As to the sport he towered over Frazier himself was disullisoned with the state of modern day boxing, telling the BBC in 2006: “I don’t see anyone who’se going to bring back the glory days.

“All these crazy sanctioning belts they’ve got - do you know who the world champion is?”

The youngest of seven sons he leaves nine children - two from a former girlfriend and seven with his divorced wife Florence.

Reaction to the death of Joe Frazier


Muhammad Ali, whose first defeat came against Frazier: “The world has lost a great champion. I will always remember Joe with respect and admiration. My sympathy goes out to his family and loved ones.”

George Foreman, who twice beat Frazier told the BBC: “He was a wonderful man and a wonderful friend and the world won’t be the same without him.

“He was such a terror. Muhammad Ali and George Foreman were big guys but when we went in the ring with Joe Frazier, we had to have respect.

“I hoped I never had to fight him. He wouldn’t back down. If you hit him, he liked it.

“Even when they stopped the boxing match to award me the championship of the world he was still on his feet.

“When Ali and Frazier fought, there will never be a spectacular moment in sport like that again. It was big.”

Promoter Don King who put on the famous ‘Thrilla in Manila’ fight between Frazier and Ali: “Smokin’ Joe Frazier was the embodiment of what a great heavyweight champion and person should be. He was a great gladiator.

“The courage Smokin’ Joe showed in The Thrilla in Manila -answering every Ali onslaught with an equally withering response - will remain in the hearts and minds of boxing fans around the globe forever. It was one of the most dramatic fights in history.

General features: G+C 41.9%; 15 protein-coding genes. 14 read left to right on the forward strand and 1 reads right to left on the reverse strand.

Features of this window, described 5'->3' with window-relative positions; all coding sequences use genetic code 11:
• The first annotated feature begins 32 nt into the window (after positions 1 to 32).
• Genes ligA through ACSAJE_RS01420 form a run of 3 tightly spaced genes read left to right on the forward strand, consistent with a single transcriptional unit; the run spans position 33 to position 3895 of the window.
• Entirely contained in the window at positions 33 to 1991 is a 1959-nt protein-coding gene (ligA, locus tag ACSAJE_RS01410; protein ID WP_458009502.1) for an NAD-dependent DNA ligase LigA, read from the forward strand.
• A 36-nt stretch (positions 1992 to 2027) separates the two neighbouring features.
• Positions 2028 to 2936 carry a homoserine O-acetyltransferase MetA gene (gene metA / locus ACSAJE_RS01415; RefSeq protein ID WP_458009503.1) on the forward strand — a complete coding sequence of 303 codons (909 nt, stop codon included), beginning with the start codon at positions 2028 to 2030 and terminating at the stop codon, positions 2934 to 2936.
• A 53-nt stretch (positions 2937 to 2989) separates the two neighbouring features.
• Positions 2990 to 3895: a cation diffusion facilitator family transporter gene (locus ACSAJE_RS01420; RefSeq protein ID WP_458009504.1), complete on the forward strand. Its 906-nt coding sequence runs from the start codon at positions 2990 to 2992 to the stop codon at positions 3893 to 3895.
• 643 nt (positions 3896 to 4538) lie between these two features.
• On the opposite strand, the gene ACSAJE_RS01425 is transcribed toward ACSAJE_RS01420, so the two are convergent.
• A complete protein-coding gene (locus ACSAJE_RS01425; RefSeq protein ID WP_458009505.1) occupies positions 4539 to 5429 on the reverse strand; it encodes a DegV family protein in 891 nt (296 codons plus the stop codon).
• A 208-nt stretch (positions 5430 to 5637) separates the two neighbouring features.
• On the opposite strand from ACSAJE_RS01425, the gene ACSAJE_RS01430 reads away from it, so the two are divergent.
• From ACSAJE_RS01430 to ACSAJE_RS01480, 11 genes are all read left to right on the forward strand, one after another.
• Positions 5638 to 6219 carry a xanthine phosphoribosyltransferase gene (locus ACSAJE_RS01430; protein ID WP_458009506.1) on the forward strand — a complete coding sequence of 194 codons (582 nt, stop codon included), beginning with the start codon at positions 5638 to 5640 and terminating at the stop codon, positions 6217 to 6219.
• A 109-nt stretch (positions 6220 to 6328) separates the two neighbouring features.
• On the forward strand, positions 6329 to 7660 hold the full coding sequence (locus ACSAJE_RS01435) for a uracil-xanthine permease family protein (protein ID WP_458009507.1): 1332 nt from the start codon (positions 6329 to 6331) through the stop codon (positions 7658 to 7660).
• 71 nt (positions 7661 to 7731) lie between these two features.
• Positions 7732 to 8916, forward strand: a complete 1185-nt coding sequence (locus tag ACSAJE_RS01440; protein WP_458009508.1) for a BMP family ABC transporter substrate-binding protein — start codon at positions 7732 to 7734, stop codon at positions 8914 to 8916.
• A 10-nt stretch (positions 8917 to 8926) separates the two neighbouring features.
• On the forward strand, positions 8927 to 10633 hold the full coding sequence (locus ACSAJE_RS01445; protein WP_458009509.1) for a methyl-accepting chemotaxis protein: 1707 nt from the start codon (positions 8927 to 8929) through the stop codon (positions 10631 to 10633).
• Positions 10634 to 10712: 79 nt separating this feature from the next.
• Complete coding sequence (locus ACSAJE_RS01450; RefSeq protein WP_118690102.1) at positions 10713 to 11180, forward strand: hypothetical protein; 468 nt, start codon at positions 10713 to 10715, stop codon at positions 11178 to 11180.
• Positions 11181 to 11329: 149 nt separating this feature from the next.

“One cannot underestimate the contribution Smokin’ Joe and Ali made to progress and change by creating the space, through their talent, for black men to be seen, visible and relevant. The Thrilla in Manila helped make America better.

“Not only was he a great fighter but also a great man. He lived as he fought with courage and commitment at a time when African Americans in all spheres of life were engaged in a struggle for emancipation and respect.

“Smokin’ Joe brought honour, dignity and pride for his people, the American people, and brought the nation together as only sports can do.”

Former heavyweight world champion Mike Tyson: “Frazier and Ali were quintessential the apex of pedigree fighting in which each man would not give an inch until they were dead. Their era was competitive fighting at the highest level. As a young fighter it has always been an honour to be compared to Frazier.”

Manny Pacquiao, who has won world titles in an unprecedented eight weight divisions: “Joe Frazier was a great champion in boxing and a great ambassador of the sport. My prayers go out to his family.”

British fighter Joe Bugner, who lost to Frazier five months after being beaten by Ali in 1973, told BBC Radio 5: “You literally had to hit him with a sledgehammer to put him away.

“Joe took everything away I thought I had and made me realise I needed more. If I was going to succeed I needed a lot more. It hit me like a lightning bolt when I heard he died.”

Former heavyweight world champion Lennox Lewis: “I am extremely saddened at the news of the passing of former World Heavyweight champion Smokin’ Joe Frazier. He made history in the greatest era ever of heavyweight boxing and his contributions to the sport are profound and immeasurable.